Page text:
samedi 3 janvier 2015

Nón lá

Nón lá 
Conical leaf hat

Nón lá – Wikipedia tiếng Việt 

Asian conical hat - Wikipedia, the free encyclopedia


Nón bài thơ – Wikipedia tiếng Việt

For a long time, the image of young ladies with  a conical palm leaf hat known in Vietnamse as “Non La” has become a symbol of Vietnamese charm and beauty. Along with Ao Dai, the Vietnamese traditional long dress, the hat stands for national costume identity now broadly recognizable around the world.

Though appearing very fragile, Non La is in fact fairly strong as it is designed to withstand intense use and the impact of adverse weather conditions. In the tropical condition of Vietnam with plenty of sun and rain, Non La was a useful headgear to protect ancient Vietnamese from sun and rain. Besides, women can use Non La as a basket for when shopping in the market or a hand fan in hot summer days. Beside the practical purposes, it especially enhances the feminine grace when combined with Ao Dai – the Vietnamese long traditional dress.
Vietnam day tours
A Vietnamese lady in Ao Dai and Non La

Up till now, the exact origin of Non La is still a question. However, the hat’s image was embossed on two Vietnam’s ancient artifacts such as bronze drums dating back 2500 - 3000 years ago. It indicates that Non La was already popular during this period, or perhaps even earlier. As a part of Vietnamese lifestyle, Non La has maintained its presence through all stages of war and peace of the country’s history. It is prominent in folklore as well as nowadays festivals.   
Non La is creatively hand-made from simple materials of nature including palm leaves for roofing and bamboo for frame. The hat’s outer surface is often covered by a layer of clear varnish to increase smoothness and water resistance. The making process requires experience, patience and skilled hands. Apparently, no machine is able to replace the traditional techniques inherited throughout generations of craftsmen to whom Non La making has been their livelihood.       

In addition to the original version, Non La has many variations such as Non Ngua (horse hat) from the coastal province of Binh Dinh in Central Vietnam or Non Quai Thao (flat palm hat) from a number of Northern provinces. Specific regions have their own ways of making their version of hat unique. However, it is commonly agreed among Vietnamese that the most beautiful variation of all is Non Bai Tho (poem hat), which is originated from Hue, the ancient capital of Vietnam, land of picturesque landscapes and famous poets. The decorative images such as the lotus blossom or the Buddha face are delicately imbedded between two layers of palm leaves and only visible in direct sunlight.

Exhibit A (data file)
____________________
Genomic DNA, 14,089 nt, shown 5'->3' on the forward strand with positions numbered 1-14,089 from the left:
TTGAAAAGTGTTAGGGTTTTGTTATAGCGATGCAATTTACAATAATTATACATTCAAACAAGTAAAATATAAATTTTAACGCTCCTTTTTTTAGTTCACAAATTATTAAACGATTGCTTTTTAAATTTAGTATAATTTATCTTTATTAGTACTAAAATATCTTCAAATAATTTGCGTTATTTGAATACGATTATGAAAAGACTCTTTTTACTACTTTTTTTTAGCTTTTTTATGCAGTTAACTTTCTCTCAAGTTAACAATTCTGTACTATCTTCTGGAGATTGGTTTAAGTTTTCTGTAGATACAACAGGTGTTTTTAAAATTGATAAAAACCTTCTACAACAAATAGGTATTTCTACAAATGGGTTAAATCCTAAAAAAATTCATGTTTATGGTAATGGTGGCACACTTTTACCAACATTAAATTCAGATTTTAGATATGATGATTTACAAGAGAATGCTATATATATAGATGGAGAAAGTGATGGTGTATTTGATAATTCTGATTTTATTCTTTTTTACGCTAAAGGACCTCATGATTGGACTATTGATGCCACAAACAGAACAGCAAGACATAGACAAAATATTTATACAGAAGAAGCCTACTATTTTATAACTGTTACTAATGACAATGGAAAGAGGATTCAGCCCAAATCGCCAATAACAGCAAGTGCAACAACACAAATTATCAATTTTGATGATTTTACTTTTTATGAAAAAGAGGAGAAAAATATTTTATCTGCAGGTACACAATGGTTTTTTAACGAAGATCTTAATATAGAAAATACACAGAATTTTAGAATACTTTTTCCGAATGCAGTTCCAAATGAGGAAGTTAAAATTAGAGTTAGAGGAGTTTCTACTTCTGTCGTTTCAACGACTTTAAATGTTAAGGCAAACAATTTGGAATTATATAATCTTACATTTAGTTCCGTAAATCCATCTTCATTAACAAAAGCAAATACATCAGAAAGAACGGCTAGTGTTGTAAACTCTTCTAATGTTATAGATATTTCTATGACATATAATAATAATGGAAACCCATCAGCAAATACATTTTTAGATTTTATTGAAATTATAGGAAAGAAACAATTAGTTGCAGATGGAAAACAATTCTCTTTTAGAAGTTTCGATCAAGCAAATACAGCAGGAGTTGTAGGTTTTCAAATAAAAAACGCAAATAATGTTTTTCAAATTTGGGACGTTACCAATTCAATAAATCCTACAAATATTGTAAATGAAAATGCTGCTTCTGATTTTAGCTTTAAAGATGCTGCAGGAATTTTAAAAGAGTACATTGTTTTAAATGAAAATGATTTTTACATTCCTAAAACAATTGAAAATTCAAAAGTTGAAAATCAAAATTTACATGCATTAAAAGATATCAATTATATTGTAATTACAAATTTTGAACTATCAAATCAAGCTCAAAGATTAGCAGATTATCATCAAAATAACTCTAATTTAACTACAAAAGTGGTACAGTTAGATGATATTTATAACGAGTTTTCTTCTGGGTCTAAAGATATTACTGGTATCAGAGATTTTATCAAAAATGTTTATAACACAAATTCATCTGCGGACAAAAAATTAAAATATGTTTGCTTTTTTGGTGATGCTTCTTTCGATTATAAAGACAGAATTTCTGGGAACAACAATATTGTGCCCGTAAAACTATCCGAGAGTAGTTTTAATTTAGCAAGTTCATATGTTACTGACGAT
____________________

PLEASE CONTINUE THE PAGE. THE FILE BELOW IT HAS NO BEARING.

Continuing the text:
An image of Non Bai Tho with decorations only visible under strong light

There are many villages along Vietnam making Non la for a means of living. Chuong village in a suburban district of Hanoi named Thanh Oait the city’s center, is one well known location for its traditional hat making trade lasting through three centuries. Chuong villagers are very strict in selecting materials only sourcing the best from palm growing Northern provinces. The village produces thousands of hats per day for purposes of personal use, tourism souvenirs and export. The village is now a highlight of Vietnam day tours in the North for foreign tourists. A short drive from Hanoi will take tourists to Chuong village where they can enjoy discovering how Non La is made, listening to the stories of Non La’s history and learning more about Vietnam’s culture. After all, one thing they cannot afford to miss is taking back with them a hand-made Non La as a unique souvenir from Vietnam.
Chuong village’s artisans meticulously make the conical hats

Along with the rapid economic development of Vietnam, people’s preferences are shifting toward hats of modern design and higher practical usage value. This consequently has led to a drop in demand of Non La in major cities. However, in the countryside it is still a main choice for farmers who spend much of their time outdoors working in the fields. So the sighting of Non La on the road or amid the paddy fields is just a common thing to tourists on a trip to rural areas.      

Not only for Vietnamese, Non La brings the softness of Oriental style and elegance to any foreign visitors wearing it. Notable among those who have tried it with delight while visiting Vietnam is the former US Secretary of State, Hillary Clinton.
Vietnam day tours
Frist lady and later on US Secretary of State Hillary Clinton & daughter Chelsea Clinton wearing Non La on a visit to Vietnam in 2000

The international contestants of Mrs World 2009 in Ao Dai and Non La
Vietnam day tours
Arsenal's superstars wearing Non La on the vacation of visiting Vietnam in July 2013
Nón lá thân thương



























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